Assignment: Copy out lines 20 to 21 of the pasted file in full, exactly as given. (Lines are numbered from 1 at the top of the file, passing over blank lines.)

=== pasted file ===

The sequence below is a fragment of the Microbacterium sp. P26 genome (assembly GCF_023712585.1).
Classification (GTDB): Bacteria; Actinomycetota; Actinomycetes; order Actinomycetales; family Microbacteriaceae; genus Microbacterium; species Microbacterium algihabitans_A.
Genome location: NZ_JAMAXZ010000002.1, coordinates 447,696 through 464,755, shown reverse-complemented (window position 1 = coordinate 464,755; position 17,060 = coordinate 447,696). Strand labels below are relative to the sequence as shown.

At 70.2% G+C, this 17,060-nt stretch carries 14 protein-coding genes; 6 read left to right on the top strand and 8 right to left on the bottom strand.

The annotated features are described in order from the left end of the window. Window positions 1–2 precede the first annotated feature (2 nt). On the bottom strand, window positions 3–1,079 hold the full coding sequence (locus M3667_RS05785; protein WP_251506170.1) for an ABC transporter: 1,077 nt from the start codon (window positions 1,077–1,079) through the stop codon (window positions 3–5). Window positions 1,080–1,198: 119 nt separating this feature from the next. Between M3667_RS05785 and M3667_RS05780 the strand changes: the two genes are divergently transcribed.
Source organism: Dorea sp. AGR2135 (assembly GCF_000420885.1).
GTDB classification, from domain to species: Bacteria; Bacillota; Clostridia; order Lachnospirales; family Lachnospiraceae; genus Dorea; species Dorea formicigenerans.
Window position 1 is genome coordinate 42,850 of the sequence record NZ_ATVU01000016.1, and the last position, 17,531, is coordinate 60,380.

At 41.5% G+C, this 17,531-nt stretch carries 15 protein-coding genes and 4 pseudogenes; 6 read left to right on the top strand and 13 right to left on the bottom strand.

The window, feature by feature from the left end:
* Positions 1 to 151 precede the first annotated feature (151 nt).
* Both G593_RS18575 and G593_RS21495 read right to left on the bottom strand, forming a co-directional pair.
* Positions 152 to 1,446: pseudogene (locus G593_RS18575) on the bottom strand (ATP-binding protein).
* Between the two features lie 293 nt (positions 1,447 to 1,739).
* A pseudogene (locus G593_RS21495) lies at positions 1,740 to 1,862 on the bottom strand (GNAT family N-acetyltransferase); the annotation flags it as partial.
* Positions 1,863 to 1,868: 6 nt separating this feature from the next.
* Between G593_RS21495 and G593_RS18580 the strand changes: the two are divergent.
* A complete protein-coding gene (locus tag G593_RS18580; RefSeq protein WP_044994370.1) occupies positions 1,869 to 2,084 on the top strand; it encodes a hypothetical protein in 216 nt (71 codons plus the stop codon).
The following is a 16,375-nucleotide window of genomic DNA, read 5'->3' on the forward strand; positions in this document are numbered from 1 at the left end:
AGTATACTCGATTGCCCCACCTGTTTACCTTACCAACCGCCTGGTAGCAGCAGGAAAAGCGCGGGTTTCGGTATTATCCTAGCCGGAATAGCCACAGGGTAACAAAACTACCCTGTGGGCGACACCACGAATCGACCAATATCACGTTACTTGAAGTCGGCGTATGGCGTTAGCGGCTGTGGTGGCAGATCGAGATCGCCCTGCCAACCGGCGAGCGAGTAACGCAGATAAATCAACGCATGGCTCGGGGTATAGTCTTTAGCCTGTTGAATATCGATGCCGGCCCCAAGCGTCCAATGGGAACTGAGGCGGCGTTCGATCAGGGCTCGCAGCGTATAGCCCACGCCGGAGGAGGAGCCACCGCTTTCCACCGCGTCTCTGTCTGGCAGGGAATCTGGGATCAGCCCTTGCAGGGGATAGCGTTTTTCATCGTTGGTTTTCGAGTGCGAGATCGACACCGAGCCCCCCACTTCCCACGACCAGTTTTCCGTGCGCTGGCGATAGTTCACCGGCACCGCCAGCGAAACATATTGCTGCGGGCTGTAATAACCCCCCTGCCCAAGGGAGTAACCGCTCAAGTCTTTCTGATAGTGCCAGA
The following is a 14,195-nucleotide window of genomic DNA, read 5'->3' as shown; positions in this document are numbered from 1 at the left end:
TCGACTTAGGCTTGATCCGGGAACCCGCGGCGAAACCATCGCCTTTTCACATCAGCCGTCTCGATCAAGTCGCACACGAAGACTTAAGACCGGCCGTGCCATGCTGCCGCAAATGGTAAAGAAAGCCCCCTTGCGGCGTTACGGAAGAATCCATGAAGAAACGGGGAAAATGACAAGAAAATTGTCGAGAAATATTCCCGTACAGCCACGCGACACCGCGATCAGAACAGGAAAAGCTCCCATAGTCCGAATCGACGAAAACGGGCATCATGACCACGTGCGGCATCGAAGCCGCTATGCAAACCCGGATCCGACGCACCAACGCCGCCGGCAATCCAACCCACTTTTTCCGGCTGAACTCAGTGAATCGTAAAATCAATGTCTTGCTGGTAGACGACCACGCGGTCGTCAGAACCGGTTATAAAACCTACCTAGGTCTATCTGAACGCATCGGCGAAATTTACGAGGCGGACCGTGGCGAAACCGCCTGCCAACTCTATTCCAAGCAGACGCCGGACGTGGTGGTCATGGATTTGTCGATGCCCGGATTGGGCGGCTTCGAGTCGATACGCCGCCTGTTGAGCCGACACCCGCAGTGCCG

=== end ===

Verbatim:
AGTATACTCGATTGCCCCACCTGTTTACCTTACCAACCGCCTGGTAGCAGCAGGAAAAGCGCGGGTTTCGGTATTATCCTAGCCGGAATAGCCACAGGGTAACAAAACTACCCTGTGGGCGACACCACGAATCGACCAATATCACGTTACTTGAAGTCGGCGTATGGCGTTAGCGGCTGTGGTGGCAGATCGAGATCGCCCTGCCAACCGGCGAGCGAGTAACGCAGATAAATCAACGCATGGCTCGGGGTATAGTCTTTAGCCTGTTGAATATCGATGCCGGCCCCAAGCGTCCAATGGGAACTGAGGCGGCGTTCGATCAGGGCTCGCAGCGTATAGCCCACGCCGGAGGAGGAGCCACCGCTTTCCACCGCGTCTCTGTCTGGCAGGGAATCTGGGATCAGCCCTTGCAGGGGATAGCGTTTTTCATCGTTGGTTTTCGAGTGCGAGATCGACACCGAGCCCCCCACTTCCCACGACCAGTTTTCCGTGCGCTGGCGATAGTTCACCGGCACCGCCAGCGAAACATATTGCTGCGGGCTGTAATAACCCCCCTGCCCAAGGGAGTAACCGCTCAAGTCTTTCTGATAGTGCCAGA
The following is a 14,195-nucleotide window of genomic DNA, read 5'->3' as shown; positions in this document are numbered from 1 at the left end: